Ahh, today was the day we visited a hallowed place to many soldiers…the gas chamber. The instructors will tell you that the purpose of the course is to give you confidence in your mask. What they don’t tell you is the slightly sadistic pleasure they get out of seeing a bunch of (often) newly minted officers running out of the chamber, stomping their feet like babies, and flapping their arms like a bunch of preschoolers on the playground pretending to be pterodactyls. You might be asking how I know they laugh. Well, after I went through the chamber (I was in the first group) and had recovered my senses I went back to the exit with my trusty camera to capture some pictures of said officers stumbling out of the chamber is various states of disorientation, agony, and snottieness.
You might be asking, “Gas chamber? How bad can that be?” Some people will try and tell you that it isn’t bad, but the cold hard fact is that for the time you have your mask off in the chamber it is pretty much Hades. When you first go in, your exposed skin (i.e. hands and neck) begin to burn like a really bad sunburn. The NCO’s inside come around and make break the seal on your mask. You have to lift it off your face and say something. They made us say our name, rank, SS number. The NCO’s will then permit you to put your mask back on. After clearing and sealing the mask, that burning sensation you have been feeling on hands and neck is not on your face. It’s still not too bad because if you do it right, you don’t actually breathe any of it at this point.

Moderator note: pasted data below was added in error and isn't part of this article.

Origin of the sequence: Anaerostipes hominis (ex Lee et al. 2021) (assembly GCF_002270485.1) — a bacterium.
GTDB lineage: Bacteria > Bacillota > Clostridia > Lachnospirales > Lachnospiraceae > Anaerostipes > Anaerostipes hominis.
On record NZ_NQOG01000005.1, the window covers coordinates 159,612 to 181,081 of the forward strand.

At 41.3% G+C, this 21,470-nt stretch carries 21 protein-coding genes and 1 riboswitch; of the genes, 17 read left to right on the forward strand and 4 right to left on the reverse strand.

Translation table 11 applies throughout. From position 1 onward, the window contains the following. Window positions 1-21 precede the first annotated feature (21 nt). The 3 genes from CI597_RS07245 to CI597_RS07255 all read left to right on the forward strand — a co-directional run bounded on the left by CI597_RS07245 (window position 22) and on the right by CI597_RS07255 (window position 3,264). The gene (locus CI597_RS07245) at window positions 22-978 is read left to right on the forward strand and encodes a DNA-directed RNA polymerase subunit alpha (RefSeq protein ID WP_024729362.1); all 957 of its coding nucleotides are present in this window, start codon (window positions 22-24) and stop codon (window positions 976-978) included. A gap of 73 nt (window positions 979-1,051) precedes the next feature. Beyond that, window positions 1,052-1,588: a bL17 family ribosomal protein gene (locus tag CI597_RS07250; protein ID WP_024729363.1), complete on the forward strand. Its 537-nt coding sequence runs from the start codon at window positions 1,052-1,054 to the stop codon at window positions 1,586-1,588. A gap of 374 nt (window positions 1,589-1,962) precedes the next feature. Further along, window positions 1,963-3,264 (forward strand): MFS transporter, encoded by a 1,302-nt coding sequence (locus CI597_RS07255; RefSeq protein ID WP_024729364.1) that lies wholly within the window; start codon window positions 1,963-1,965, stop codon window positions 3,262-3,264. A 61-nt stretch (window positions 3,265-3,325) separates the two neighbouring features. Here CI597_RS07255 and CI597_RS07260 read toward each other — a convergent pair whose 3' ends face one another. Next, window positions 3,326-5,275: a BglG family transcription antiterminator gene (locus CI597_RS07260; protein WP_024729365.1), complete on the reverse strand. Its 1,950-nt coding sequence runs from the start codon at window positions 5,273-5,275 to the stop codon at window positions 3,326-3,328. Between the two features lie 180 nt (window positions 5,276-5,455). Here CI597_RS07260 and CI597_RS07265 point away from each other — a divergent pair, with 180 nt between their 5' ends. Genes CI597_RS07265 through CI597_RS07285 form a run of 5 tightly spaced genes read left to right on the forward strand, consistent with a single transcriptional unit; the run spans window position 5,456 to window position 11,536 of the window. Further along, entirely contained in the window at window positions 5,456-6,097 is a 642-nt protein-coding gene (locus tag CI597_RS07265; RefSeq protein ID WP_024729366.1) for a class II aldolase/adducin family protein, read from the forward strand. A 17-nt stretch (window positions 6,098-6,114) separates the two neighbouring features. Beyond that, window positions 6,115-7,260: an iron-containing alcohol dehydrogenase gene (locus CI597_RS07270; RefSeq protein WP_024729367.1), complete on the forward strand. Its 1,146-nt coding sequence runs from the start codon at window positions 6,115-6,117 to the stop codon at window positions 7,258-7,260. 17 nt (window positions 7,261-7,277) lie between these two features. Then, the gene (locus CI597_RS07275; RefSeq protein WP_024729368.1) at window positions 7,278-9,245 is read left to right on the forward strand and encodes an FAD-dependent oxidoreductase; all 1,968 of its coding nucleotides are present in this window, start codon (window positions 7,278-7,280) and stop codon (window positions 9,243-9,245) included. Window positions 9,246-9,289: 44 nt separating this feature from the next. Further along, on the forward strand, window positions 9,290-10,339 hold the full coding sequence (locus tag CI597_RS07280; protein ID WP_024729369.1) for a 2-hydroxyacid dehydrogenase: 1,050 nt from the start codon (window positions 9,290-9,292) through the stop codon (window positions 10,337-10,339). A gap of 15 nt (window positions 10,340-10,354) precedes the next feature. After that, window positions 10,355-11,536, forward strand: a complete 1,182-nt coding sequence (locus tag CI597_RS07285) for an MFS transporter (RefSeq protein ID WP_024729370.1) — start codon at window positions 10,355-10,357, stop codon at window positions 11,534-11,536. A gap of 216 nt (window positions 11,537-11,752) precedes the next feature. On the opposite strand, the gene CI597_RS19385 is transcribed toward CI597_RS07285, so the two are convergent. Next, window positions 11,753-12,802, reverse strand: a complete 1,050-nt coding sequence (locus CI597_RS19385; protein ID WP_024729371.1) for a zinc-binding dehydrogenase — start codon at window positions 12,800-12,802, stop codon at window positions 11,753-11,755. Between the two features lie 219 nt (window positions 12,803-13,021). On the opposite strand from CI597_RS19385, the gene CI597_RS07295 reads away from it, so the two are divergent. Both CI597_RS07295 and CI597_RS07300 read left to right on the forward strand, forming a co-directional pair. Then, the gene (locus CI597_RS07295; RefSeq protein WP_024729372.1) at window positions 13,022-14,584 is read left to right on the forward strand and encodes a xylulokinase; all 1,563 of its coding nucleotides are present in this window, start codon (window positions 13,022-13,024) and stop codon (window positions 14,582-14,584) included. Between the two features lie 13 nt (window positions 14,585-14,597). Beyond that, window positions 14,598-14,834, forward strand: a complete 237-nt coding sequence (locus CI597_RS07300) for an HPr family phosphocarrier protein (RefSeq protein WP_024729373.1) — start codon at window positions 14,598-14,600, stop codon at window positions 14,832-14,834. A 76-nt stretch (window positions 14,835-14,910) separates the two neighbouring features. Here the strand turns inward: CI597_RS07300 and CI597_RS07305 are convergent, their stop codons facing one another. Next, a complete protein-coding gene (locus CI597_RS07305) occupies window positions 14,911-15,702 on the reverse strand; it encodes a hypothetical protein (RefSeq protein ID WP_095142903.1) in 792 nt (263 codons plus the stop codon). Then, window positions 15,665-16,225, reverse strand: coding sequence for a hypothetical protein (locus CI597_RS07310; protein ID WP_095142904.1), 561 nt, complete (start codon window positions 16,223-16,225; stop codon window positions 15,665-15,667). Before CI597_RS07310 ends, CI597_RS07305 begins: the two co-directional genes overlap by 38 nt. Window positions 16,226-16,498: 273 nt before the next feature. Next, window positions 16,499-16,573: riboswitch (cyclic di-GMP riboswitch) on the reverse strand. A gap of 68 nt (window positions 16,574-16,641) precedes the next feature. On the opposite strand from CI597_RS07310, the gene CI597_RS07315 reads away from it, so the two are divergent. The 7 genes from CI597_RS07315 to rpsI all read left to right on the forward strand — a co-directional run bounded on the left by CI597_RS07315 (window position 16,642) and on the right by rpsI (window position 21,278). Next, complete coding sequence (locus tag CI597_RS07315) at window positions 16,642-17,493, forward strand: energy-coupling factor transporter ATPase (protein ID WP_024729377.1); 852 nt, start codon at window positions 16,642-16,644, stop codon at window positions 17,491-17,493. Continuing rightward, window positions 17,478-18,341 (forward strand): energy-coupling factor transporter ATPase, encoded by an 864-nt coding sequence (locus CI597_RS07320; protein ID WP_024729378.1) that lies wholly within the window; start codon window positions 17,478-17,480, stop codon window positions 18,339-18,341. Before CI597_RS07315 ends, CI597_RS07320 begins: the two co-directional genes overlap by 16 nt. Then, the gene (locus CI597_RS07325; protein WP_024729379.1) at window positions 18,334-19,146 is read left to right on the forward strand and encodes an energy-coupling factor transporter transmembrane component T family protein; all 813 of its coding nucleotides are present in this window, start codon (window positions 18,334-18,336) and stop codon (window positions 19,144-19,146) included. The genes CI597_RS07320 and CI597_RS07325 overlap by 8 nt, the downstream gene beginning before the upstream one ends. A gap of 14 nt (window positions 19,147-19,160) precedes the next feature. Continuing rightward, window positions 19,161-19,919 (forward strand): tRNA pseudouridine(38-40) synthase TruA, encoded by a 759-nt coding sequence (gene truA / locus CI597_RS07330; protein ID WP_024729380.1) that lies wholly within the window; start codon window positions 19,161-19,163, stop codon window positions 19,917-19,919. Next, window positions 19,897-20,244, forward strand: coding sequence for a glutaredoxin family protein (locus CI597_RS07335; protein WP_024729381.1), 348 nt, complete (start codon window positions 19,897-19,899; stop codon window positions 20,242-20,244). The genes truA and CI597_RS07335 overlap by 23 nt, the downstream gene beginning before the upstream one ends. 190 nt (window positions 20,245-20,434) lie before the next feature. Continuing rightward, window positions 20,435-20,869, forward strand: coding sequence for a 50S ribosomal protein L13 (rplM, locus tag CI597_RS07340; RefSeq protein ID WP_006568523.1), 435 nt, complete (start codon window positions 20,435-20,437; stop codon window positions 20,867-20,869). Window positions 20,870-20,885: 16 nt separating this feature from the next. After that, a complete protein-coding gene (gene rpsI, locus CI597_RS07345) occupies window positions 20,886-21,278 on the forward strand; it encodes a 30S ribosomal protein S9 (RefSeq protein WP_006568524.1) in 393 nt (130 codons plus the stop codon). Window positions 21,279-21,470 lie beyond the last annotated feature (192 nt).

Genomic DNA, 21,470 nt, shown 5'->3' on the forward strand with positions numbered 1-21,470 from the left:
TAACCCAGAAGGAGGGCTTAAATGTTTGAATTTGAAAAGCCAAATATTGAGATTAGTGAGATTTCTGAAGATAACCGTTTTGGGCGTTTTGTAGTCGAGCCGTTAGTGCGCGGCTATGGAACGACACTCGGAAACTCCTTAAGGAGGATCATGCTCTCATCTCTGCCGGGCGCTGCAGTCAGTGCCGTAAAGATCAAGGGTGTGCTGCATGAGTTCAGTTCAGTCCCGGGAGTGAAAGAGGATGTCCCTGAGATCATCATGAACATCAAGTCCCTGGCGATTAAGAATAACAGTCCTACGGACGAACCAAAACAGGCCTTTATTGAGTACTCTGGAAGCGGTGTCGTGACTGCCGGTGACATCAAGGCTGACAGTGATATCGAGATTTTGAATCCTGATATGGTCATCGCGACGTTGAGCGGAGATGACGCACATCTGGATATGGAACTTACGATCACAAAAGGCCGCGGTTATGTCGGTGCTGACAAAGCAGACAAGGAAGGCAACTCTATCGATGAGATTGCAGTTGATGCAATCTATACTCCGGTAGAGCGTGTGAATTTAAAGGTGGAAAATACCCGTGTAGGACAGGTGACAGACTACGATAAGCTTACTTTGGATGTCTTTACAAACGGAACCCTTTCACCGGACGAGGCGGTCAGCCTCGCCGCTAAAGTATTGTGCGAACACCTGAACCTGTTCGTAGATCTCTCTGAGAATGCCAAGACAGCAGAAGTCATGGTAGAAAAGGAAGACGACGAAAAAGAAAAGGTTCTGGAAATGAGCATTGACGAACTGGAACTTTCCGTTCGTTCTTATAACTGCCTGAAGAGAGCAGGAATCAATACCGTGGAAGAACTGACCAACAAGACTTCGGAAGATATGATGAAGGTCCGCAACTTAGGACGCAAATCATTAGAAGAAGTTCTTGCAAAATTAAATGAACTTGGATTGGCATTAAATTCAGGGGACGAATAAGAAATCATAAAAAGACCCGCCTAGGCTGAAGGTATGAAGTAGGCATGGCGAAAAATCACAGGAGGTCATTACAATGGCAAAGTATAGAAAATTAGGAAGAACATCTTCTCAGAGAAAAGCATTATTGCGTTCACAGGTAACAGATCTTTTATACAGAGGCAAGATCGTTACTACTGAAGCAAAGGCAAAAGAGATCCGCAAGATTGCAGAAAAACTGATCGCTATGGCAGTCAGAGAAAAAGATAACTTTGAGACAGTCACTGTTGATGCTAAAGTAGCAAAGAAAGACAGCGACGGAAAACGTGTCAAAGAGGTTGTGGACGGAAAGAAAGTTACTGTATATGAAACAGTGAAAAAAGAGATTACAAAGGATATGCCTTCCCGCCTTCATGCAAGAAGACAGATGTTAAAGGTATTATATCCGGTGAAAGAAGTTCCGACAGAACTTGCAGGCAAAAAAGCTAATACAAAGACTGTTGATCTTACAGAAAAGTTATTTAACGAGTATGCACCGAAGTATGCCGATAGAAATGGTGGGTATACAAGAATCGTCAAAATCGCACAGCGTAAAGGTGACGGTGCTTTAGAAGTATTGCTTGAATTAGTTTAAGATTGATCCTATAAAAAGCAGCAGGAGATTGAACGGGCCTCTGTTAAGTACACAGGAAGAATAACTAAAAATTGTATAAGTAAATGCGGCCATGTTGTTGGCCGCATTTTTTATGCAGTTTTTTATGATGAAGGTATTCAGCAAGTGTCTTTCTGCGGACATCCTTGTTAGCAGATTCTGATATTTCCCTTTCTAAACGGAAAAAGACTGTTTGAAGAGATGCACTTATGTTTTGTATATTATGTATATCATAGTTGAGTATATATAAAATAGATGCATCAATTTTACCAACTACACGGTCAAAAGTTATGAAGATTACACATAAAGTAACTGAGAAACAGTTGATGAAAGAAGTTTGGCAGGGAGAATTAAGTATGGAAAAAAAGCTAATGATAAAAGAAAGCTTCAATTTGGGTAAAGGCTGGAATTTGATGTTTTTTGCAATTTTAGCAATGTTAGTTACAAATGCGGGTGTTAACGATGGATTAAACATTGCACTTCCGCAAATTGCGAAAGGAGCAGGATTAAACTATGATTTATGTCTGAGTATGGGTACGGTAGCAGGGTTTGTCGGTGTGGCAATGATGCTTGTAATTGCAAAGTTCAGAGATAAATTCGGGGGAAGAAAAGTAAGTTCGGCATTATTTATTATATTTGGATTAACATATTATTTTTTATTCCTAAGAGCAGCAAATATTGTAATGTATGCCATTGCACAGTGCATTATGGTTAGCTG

Finally, the group moves around to the door and in groups of five they make take your mask completely off, say your name, rank, SS #, and class motto. Anyone who does not immediately remove the mask, leaves his buddies hanging because the group can’t leave until everyone has their masks off. After everyone has said what they need to, the NCO’s go around and make sure every gets a good breath of the CS gas and opens their eyes. By this time you are pretty much blind from your eyes watering and it feels like you can’t breathe. Finally, someone opens the door and you attempt to move towards the light without trampling the guy in front of you. When you get outside you proceed to walk around, flapping like a chicken in order let the air blow the CS off you and your clothes. Five minutes later, breathing has returned to normal, eyes stop waters, and for the most part the skin stops burning.
It is not a fun ordeal, but thankfully it does not last long and it is not something that has to be done very often. Now, for your viewing pleasure, some pictures from the gas chamber.